After awhile a staff guy came by and said something about kayaking and changing. I thought he meant me, but stuck to my capris and tevas. It turned out that he meant himself, since he soon reappeared in a T-shirt and warmups, instead of his uniform. D and I were the only ones who had chosen the kayaking option, so when we stopped at the kayak shop we hopped off and the rest of the boat continued on to the beach. We kayaked around for about 30 minutes, and then rejoined the rest of the group on the beach, from which we climbed up some stairs to a pagoda with a great viewpoint.

Afterwards, we got back into our kayak and paddled to Luon Cave, past the Man's Head Island, Tortoise Island, a "goat" shaped rock and some other interesting formations. We ended up paddling for a good two hours, and then climbed back on the boat for a shower.

We had about an hour before dinner so we just sat around chatting with our fellow passengers as we watched the sun set on the bay. It was amazingly beautiful. One couple was from Paris, and other from Denmark. Another seemed to be speaking German, but I couldn't tell for sure. Several of them had personal tour guides with them.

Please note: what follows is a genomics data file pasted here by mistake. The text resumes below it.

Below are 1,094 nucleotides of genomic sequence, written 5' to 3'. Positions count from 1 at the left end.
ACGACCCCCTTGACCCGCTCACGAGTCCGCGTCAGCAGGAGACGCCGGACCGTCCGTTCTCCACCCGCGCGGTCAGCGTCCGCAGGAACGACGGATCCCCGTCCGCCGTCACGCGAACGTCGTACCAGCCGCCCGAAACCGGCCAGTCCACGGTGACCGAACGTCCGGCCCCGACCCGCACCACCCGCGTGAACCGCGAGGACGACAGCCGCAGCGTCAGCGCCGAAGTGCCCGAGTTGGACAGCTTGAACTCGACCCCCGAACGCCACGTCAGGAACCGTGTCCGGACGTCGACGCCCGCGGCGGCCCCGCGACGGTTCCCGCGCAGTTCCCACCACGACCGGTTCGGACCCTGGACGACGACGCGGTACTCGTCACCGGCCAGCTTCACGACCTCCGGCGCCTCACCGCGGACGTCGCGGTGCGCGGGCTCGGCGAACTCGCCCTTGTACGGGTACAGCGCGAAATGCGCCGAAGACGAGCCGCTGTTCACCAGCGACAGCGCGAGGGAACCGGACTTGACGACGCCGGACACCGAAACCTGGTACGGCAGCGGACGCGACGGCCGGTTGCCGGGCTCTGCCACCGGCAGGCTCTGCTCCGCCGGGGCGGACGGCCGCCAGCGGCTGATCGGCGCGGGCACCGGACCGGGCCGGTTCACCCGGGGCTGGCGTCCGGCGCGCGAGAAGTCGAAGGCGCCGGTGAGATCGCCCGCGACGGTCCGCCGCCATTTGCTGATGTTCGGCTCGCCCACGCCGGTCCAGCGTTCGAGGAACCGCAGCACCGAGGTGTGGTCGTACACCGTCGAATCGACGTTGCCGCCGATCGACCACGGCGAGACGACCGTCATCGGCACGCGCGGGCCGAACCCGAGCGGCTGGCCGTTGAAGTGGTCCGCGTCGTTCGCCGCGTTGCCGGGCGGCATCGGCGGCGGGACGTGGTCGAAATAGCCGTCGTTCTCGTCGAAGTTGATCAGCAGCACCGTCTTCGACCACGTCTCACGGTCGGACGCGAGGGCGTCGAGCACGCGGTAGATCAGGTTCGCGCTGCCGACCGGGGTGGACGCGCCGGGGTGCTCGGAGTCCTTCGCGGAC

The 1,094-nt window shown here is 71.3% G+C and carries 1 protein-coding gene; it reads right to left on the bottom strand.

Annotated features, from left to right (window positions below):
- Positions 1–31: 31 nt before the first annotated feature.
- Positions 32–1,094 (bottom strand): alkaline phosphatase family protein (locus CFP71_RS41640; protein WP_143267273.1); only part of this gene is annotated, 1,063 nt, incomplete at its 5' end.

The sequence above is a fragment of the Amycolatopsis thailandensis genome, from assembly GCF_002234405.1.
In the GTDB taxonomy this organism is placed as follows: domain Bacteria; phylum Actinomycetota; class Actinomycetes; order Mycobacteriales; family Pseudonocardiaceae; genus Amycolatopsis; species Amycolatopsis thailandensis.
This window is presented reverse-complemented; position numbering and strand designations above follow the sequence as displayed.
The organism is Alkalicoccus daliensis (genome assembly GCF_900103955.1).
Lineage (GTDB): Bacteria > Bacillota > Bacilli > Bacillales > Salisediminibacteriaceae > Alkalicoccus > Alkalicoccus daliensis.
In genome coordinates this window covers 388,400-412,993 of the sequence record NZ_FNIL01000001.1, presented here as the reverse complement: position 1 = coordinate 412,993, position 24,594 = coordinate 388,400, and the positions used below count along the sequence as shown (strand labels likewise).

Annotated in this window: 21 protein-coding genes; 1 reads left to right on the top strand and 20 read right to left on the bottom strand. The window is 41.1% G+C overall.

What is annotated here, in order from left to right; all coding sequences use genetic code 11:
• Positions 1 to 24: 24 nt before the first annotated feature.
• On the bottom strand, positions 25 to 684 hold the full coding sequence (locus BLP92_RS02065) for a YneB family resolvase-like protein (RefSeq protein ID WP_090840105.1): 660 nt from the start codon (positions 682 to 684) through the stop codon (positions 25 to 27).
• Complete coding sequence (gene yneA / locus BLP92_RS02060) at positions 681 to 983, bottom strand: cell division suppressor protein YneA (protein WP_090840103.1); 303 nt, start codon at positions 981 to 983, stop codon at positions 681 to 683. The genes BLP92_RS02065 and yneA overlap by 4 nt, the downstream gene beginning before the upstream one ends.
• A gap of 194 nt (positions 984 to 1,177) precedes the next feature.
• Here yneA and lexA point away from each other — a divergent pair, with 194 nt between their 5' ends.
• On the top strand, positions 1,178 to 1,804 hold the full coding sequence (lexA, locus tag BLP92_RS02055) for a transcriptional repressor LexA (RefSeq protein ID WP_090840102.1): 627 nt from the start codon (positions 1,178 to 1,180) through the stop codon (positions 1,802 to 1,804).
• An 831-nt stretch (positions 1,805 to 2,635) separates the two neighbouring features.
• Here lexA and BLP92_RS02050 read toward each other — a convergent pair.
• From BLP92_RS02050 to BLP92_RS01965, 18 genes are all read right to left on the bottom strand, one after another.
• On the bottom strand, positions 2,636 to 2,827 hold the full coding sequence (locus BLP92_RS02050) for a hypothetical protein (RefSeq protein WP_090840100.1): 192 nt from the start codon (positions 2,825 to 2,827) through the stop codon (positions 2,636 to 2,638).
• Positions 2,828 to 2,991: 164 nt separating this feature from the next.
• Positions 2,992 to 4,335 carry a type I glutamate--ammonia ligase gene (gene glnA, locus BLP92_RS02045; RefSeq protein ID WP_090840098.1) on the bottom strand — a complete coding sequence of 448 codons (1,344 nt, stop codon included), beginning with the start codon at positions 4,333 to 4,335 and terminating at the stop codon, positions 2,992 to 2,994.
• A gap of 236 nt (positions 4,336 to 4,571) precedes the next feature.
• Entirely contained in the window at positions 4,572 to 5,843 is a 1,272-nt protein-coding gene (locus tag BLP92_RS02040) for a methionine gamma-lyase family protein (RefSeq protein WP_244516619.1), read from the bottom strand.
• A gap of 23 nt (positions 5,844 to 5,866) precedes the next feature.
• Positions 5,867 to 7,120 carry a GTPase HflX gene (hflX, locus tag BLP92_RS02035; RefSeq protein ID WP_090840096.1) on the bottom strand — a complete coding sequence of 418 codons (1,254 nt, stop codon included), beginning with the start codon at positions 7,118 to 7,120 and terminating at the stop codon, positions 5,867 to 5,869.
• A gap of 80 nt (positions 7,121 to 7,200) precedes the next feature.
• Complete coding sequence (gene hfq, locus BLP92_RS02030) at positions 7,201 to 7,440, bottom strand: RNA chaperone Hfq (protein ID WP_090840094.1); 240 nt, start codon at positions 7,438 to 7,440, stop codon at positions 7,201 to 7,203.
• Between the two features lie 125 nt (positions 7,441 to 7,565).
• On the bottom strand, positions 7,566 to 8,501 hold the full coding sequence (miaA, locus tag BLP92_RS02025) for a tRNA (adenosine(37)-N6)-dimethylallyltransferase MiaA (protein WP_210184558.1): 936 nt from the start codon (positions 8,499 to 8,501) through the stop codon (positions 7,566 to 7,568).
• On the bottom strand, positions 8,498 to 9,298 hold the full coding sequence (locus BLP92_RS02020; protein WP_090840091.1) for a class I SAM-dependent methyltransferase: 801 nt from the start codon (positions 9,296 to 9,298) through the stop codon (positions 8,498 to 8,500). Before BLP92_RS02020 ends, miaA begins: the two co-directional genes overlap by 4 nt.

For dinner, we had vegetable soup, giant fresh shrimp (even larger than at lunch), a cucumber salad, crabs stuffed with a crab mixture (very yummy!), fried calamari, fish cooked with tomatoes and onions (reminded me of escabeche, almost), and chicken sauteed with carrots and beans. We were amazed at the quality of the meals; all fresh seafood was delicious.

Afterwards we hung out on the upper deck for awhile enjoying the twilight, but soon went to bed, as there were mosquitoes around.

The second day of our tour started when we were called for breakfast around 7am. It was a continental breakfast; baguettes and pastries with jam and butter. Afterwards we were taken to a cave which was gorgeous and very well marked with displays. We took tons of photos there.